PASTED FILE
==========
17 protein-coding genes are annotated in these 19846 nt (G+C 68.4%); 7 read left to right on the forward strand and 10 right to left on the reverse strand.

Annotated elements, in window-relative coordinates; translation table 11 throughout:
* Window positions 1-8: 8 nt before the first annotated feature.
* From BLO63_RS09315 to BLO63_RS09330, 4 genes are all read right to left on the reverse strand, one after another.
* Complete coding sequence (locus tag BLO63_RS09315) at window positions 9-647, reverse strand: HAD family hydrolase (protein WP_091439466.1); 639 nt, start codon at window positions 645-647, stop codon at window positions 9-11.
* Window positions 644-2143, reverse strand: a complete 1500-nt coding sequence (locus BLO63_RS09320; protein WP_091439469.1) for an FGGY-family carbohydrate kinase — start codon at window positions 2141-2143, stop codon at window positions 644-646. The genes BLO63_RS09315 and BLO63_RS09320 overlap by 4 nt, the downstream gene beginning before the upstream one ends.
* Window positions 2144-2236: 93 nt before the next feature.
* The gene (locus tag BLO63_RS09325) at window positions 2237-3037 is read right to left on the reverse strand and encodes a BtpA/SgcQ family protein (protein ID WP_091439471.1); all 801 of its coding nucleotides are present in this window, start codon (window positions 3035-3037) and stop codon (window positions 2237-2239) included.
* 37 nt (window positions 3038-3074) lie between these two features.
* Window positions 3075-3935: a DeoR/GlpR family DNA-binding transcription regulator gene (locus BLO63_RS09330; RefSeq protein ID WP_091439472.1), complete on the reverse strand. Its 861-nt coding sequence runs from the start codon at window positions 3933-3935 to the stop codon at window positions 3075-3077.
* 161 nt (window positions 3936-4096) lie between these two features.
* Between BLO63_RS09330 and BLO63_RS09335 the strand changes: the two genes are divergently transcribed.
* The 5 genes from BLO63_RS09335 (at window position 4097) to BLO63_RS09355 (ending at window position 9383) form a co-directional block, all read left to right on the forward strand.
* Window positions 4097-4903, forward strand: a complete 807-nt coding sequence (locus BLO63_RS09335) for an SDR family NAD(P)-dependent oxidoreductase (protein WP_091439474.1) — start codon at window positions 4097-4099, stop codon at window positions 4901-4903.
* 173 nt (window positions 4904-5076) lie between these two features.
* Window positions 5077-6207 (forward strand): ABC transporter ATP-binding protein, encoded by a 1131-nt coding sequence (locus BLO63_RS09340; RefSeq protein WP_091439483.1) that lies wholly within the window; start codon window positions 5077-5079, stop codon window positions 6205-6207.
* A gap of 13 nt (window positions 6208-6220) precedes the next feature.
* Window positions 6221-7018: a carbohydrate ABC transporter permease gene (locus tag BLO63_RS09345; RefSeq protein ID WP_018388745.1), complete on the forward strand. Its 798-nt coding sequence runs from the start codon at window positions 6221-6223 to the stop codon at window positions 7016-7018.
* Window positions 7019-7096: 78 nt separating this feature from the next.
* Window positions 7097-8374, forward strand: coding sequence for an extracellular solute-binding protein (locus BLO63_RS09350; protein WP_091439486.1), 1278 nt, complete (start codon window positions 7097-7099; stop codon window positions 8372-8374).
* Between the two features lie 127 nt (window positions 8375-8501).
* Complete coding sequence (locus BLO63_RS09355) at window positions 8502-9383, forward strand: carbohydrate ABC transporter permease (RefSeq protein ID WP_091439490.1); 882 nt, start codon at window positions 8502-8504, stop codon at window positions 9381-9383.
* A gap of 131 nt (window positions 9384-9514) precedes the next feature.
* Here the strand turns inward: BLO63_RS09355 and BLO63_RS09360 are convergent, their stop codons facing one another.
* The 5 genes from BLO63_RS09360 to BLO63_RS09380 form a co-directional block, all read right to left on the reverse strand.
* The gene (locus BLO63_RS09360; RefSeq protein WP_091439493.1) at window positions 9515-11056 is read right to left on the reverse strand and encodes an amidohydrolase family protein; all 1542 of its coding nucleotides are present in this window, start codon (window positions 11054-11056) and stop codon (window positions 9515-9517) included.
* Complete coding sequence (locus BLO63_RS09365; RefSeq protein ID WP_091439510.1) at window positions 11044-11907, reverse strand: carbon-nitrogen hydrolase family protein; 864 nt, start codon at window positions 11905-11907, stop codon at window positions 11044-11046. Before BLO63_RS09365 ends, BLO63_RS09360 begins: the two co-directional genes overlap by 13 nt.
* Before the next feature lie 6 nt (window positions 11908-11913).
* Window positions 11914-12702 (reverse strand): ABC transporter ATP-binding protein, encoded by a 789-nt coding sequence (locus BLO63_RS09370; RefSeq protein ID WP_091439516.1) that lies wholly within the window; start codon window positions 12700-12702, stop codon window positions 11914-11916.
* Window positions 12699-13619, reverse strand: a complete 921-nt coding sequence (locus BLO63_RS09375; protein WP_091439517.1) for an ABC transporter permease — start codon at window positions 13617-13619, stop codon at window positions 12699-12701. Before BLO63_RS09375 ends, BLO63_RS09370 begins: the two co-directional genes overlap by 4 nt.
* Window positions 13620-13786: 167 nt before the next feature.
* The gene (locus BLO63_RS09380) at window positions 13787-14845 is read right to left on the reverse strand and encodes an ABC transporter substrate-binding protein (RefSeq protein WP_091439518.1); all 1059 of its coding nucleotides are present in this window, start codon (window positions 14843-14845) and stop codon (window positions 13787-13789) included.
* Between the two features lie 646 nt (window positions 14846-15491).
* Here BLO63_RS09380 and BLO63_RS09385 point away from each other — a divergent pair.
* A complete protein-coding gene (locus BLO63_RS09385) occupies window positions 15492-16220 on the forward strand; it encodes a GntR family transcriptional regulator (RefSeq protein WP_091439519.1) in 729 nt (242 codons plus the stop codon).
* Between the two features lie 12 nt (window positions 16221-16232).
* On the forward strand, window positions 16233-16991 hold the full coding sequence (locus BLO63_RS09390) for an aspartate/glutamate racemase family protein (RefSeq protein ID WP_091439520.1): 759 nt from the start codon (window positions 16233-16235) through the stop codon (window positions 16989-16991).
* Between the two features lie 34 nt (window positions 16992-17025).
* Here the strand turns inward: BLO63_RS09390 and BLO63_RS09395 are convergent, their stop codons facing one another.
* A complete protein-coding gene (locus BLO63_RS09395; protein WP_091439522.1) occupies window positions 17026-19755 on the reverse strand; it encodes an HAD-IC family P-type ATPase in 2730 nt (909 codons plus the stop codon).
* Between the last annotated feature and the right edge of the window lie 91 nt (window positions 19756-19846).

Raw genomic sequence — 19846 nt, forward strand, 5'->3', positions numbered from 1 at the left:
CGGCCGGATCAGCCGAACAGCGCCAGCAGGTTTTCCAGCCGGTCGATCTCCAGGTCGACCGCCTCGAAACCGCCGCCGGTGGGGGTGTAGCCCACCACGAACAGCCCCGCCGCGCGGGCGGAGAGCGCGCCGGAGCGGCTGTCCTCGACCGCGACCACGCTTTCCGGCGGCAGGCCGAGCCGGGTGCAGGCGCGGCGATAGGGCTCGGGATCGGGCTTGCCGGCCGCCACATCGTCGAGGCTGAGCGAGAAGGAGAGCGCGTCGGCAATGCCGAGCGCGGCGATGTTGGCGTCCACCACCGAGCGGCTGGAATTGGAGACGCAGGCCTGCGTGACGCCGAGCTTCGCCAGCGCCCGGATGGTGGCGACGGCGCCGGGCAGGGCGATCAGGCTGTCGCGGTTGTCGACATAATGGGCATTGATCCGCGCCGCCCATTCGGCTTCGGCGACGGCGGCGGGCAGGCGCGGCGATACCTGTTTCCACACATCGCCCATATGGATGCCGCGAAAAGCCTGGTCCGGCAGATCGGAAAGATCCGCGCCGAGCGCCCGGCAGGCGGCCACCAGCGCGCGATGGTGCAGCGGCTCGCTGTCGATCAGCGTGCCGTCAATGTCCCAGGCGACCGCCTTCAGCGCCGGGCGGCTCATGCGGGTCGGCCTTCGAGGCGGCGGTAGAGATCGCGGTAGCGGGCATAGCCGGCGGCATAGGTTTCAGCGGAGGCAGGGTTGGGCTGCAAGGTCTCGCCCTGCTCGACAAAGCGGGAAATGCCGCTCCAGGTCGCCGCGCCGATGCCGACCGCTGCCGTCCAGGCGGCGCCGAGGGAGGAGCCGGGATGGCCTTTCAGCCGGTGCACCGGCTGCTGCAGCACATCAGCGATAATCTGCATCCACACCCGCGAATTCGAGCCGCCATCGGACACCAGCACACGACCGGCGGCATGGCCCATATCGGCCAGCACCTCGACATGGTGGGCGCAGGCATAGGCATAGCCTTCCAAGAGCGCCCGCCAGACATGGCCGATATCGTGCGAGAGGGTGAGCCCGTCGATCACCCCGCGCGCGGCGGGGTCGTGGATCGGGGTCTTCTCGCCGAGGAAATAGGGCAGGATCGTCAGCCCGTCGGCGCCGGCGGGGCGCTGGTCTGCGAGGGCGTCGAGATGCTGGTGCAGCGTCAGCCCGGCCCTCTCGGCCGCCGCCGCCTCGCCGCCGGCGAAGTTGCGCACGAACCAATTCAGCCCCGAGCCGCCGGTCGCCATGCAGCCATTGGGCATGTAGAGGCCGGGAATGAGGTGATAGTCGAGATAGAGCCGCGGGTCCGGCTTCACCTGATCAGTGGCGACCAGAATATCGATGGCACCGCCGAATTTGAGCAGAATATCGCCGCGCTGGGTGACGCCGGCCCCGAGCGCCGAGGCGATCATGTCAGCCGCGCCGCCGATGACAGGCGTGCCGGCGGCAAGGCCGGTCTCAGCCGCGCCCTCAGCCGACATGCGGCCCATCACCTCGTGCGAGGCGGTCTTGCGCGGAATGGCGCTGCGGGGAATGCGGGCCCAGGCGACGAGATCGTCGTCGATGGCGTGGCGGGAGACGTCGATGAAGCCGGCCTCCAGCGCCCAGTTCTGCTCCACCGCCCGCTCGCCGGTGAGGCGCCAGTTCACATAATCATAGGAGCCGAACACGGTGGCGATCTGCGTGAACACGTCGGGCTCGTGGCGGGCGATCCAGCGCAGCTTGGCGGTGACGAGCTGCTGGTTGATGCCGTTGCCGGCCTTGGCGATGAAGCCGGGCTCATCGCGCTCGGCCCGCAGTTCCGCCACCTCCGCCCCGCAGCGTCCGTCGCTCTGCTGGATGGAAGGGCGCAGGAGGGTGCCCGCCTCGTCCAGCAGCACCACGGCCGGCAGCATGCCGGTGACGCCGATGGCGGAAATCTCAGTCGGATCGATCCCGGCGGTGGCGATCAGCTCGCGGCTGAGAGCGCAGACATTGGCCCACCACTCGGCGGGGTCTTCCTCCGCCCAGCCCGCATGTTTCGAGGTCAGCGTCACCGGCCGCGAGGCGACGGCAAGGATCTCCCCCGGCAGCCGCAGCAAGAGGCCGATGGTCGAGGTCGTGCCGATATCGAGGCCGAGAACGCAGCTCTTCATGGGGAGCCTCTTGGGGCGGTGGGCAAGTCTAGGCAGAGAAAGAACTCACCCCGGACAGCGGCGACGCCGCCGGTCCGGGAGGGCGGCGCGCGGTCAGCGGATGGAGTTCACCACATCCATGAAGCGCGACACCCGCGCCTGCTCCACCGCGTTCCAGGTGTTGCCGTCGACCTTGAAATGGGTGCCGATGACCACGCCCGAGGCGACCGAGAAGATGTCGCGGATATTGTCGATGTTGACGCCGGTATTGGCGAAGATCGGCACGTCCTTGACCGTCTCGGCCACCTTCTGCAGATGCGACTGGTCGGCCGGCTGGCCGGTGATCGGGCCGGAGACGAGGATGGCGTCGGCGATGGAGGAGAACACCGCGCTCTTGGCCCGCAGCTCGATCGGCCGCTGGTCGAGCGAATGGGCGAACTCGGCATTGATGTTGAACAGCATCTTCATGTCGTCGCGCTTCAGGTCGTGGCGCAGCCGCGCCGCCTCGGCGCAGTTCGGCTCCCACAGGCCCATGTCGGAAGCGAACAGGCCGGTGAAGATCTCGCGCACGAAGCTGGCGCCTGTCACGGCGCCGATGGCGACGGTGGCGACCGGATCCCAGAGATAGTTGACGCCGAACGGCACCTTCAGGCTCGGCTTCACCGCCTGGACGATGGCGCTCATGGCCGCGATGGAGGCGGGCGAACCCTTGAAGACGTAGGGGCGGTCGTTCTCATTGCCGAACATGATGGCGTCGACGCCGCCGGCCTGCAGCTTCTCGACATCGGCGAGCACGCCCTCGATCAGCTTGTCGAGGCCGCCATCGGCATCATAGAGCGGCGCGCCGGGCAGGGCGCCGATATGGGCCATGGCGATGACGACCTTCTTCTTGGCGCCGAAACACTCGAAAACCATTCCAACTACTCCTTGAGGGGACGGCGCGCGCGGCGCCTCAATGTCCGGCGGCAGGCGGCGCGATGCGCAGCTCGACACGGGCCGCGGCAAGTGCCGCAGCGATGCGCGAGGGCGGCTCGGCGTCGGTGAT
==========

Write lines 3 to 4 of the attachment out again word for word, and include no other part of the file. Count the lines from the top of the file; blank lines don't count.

* Window positions 1-8: 8 nt before the first annotated feature.
* From BLO63_RS09315 to BLO63_RS09330, 4 genes are all read right to left on the reverse strand, one after another.